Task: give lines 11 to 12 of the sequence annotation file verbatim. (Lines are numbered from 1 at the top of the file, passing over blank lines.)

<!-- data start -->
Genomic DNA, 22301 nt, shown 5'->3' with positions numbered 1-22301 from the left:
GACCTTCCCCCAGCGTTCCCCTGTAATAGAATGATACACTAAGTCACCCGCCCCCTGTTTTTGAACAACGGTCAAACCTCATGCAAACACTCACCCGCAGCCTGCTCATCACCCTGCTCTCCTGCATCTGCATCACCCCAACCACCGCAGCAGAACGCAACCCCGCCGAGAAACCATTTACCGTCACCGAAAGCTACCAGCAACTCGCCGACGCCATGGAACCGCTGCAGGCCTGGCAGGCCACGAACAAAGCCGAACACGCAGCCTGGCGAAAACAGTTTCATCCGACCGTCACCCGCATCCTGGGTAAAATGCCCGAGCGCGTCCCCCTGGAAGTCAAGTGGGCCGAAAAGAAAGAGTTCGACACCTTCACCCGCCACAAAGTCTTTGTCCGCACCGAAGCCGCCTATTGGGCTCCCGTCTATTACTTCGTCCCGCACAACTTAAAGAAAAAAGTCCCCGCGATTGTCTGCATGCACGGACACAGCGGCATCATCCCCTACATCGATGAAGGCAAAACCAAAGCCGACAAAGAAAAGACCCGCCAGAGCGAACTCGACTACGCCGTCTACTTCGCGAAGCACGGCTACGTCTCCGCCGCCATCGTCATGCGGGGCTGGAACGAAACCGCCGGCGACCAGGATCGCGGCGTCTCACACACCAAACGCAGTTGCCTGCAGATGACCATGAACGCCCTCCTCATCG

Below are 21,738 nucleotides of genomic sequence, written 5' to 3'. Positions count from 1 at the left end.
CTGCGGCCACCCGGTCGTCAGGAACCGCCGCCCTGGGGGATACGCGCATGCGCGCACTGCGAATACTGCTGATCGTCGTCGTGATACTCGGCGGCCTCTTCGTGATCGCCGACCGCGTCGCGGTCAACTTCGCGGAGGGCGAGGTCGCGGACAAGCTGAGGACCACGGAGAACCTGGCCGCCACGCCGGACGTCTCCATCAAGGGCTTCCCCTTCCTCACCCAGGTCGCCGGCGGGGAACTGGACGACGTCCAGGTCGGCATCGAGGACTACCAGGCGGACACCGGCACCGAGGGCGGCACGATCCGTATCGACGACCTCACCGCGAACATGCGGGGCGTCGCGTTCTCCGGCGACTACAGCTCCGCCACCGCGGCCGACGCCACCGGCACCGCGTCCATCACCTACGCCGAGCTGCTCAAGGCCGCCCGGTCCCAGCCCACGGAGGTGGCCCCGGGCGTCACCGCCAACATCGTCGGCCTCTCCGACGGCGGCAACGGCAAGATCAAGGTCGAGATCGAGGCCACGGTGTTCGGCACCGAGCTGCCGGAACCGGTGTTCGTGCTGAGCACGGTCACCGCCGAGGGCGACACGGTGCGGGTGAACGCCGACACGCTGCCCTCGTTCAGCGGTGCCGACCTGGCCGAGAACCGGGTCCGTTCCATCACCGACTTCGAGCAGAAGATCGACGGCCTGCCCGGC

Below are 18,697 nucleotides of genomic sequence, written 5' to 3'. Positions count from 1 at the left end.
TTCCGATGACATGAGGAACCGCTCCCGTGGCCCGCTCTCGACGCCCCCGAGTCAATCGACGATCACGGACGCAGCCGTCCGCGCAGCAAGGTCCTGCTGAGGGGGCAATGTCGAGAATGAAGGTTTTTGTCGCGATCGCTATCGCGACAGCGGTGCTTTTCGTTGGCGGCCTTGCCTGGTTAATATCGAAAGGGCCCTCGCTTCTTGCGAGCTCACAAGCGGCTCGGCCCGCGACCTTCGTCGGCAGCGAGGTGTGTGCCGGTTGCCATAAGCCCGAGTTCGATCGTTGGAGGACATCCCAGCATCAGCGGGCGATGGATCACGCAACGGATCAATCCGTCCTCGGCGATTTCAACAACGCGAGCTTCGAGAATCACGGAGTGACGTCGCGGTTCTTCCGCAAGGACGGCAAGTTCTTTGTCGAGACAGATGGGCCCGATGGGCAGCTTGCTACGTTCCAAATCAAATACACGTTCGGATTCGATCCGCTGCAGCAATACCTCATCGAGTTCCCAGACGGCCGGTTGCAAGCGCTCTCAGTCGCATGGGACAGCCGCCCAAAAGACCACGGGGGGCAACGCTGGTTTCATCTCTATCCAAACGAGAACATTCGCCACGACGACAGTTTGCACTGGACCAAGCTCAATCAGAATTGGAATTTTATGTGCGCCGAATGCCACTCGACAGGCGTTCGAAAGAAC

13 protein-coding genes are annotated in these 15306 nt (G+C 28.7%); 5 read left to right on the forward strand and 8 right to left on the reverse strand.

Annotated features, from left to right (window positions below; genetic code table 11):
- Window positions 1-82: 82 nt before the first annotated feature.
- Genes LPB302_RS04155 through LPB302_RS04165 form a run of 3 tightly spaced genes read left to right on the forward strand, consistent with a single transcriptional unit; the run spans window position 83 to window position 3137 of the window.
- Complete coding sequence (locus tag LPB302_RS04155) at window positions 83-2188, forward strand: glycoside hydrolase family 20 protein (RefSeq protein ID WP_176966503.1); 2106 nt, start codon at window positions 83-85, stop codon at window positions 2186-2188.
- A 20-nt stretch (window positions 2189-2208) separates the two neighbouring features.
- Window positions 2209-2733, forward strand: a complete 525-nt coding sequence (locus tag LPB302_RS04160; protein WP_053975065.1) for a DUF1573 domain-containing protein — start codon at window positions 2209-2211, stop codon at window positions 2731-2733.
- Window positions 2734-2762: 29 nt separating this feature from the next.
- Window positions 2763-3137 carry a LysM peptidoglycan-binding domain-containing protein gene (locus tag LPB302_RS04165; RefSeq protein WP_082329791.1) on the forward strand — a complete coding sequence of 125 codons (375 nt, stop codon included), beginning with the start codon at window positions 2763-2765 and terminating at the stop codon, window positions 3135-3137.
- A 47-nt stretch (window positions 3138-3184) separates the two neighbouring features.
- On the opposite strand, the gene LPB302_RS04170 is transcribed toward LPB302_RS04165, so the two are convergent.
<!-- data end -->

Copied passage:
- Complete coding sequence (locus tag LPB302_RS04155) at window positions 83-2188, forward strand: glycoside hydrolase family 20 protein (RefSeq protein ID WP_176966503.1); 2106 nt, start codon at window positions 83-85, stop codon at window positions 2186-2188.
- A 20-nt stretch (window positions 2189-2208) separates the two neighbouring features.